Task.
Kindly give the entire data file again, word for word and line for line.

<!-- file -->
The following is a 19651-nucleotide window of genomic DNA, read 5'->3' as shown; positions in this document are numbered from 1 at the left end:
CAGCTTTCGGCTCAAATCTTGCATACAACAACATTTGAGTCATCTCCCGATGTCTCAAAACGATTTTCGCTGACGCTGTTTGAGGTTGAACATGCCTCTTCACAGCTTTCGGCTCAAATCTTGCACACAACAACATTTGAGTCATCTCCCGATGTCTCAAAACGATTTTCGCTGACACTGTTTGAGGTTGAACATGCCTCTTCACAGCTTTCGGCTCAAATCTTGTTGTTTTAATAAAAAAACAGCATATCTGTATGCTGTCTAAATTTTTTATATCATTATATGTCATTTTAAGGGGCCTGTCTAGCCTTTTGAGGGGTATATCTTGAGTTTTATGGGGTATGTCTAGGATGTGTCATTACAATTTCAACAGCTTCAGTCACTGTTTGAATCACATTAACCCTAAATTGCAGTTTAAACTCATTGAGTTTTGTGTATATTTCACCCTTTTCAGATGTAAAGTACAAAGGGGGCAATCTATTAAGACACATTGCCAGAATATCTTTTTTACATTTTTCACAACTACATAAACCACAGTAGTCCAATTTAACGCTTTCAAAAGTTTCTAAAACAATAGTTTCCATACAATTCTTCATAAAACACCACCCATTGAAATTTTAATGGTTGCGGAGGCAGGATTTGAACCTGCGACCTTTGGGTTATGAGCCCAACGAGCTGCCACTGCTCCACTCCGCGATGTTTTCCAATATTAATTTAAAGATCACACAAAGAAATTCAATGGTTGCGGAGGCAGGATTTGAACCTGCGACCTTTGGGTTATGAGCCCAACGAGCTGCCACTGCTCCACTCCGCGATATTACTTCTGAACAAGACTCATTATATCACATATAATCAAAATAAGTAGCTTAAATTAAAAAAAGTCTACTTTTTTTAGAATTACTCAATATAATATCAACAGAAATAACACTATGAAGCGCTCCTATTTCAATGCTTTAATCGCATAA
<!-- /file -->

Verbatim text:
The following is a 19651-nucleotide window of genomic DNA, read 5'->3' as shown; positions in this document are numbered from 1 at the left end:
CAGCTTTCGGCTCAAATCTTGCATACAACAACATTTGAGTCATCTCCCGATGTCTCAAAACGATTTTCGCTGACGCTGTTTGAGGTTGAACATGCCTCTTCACAGCTTTCGGCTCAAATCTTGCACACAACAACATTTGAGTCATCTCCCGATGTCTCAAAACGATTTTCGCTGACACTGTTTGAGGTTGAACATGCCTCTTCACAGCTTTCGGCTCAAATCTTGTTGTTTTAATAAAAAAACAGCATATCTGTATGCTGTCTAAATTTTTTATATCATTATATGTCATTTTAAGGGGCCTGTCTAGCCTTTTGAGGGGTATATCTTGAGTTTTATGGGGTATGTCTAGGATGTGTCATTACAATTTCAACAGCTTCAGTCACTGTTTGAATCACATTAACCCTAAATTGCAGTTTAAACTCATTGAGTTTTGTGTATATTTCACCCTTTTCAGATGTAAAGTACAAAGGGGGCAATCTATTAAGACACATTGCCAGAATATCTTTTTTACATTTTTCACAACTACATAAACCACAGTAGTCCAATTTAACGCTTTCAAAAGTTTCTAAAACAATAGTTTCCATACAATTCTTCATAAAACACCACCCATTGAAATTTTAATGGTTGCGGAGGCAGGATTTGAACCTGCGACCTTTGGGTTATGAGCCCAACGAGCTGCCACTGCTCCACTCCGCGATGTTTTCCAATATTAATTTAAAGATCACACAAAGAAATTCAATGGTTGCGGAGGCAGGATTTGAACCTGCGACCTTTGGGTTATGAGCCCAACGAGCTGCCACTGCTCCACTCCGCGATATTACTTCTGAACAAGACTCATTATATCACATATAATCAAAATAAGTAGCTTAAATTAAAAAAAGTCTACTTTTTTTAGAATTACTCAATATAATATCAACAGAAATAACACTATGAAGCGCTCCTATTTCAATGCTTTAATCGCATAA